From AOL News:In contrast, deer dad Andrew Ferguson, author of Crazy U., didn't want to reveal where his son wound up after getting turned down by a lot of private colleges, so he just modestly called it Big State University. (It's easy to deduce from details in the book, however, that his BSU is one... Read More
From my new column:Read the whole thing there.
In my new VDARE column, I return to the subject of pregnant foreign tourists holing up in America to acquire birthright citizenship for their babies.... To help the NYT’s puzzlement in case it should ever want to return to this subject, let’s find out what the Chinese themselves say are the reasons. An enterprising reader... Read More
The back of the book section of the Atlantic Monthly is dominated by a group of writers -- Benjamin and Christina Schwarz, Caitlin Flanagan, and Sandra Tsing-Loh -- who have lived or worked in the San Fernando Valley, and whose worldviews mutually reflect and reinforce their Valley experience. Thus, I find them more perceptive about... Read More
Here's an article from the Toronto Star that got me wondering about something else:This is the kind of article that you'd read in Los Angeles back in the 1970s: "Mellow Out, Chinese Dudes." Since then, however, American parents in LA have largely decided that 1400 years of Chinese test prep (the first Chinese civil service exams... Read More
The prestige of colleges is a topic of broad interest, but it doesn't seem like it has been studied objectively very much. In particular, the list of prestigious colleges in 2010 seems quite similar to that of 1975. Moreover, being a prestigious college like Harvard in 2010 seems like even a bigger deal than being... Read More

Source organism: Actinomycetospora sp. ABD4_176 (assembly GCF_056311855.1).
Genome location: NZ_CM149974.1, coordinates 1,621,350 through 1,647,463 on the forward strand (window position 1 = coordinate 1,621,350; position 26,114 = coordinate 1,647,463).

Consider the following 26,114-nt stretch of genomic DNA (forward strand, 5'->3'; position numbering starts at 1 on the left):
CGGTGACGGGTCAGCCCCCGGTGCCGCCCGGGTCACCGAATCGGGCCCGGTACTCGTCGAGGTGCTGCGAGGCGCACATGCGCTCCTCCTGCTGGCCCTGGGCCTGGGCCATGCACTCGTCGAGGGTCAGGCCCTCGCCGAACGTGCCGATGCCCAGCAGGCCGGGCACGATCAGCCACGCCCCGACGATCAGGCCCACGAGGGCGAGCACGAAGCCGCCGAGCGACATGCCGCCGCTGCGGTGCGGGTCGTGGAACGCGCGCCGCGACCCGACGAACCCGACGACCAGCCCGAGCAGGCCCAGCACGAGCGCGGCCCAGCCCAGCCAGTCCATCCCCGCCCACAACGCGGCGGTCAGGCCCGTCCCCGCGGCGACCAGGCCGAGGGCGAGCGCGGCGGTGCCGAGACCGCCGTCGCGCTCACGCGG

Here's a paper by Thomas J. Espenshade et al based on 125,000 applications for freshman admission at three highly selective private research universities in the 1980s and a couple of classes in the 1990s. The usual suspects really help your chances at getting in: being smart, being black, being Hispanic (to a lesser extent than... Read More
Russell K. Nieli writes: A new study by Princeton sociologist Thomas Espenshade and his colleague Alexandria Radford is a real eye-opener in revealing just what sorts of students highly competitive colleges want -- or don't want -- on their campuses and how they structure their admissions policies to get the kind of "diversity" they seek.... Read More
The neoliberal Washington Monthly magazine has gotten into the business of ranking colleges, but they do it based on their assessment of each university's "contribution to the public good in three broad categories: Social Mobility (recruiting and graduating low-income students), Research (producing cutting-edge scholarship and PhDs), and Service (encouraging students to give something back to... Read More
Lynn O'Shaughnessy has a good article in the NYT on "The Other Side of 'Test Optional'" about why the growing trend toward some colleges not requiring SAT or ACT scores is more of a ratings scam than, as it's usually presented, a rebuke of the culturally biased obsession with trivial testing.For example, Dickinson College in... Read More
There's been a lot of attention paid lately to the vast endowments piled up by the most prestigious universities. Harvard's endowment recently hit $35 billion, which generates so much return each year that tuition is an afterthought in Harvard's budgeting process. One reason is that Harvard graduates tend to be richer, so they can afford... Read More
The two key numbers in the college admissions prestige game are selectivity and yield. For example, Harvard only accepts about 10% of all applicants, and about 80% of them choose to go to Harvard.Some specialty schools have very high yields without having very high selectivity, such as BYU and the Citadel military, but mostly selectivity... Read More
Steve Sailer
About Steve Sailer

Steve Sailer is a journalist, movie critic for Taki's Magazine, columnist, and founder of the Human Biodiversity discussion group for top scientists and public intellectuals.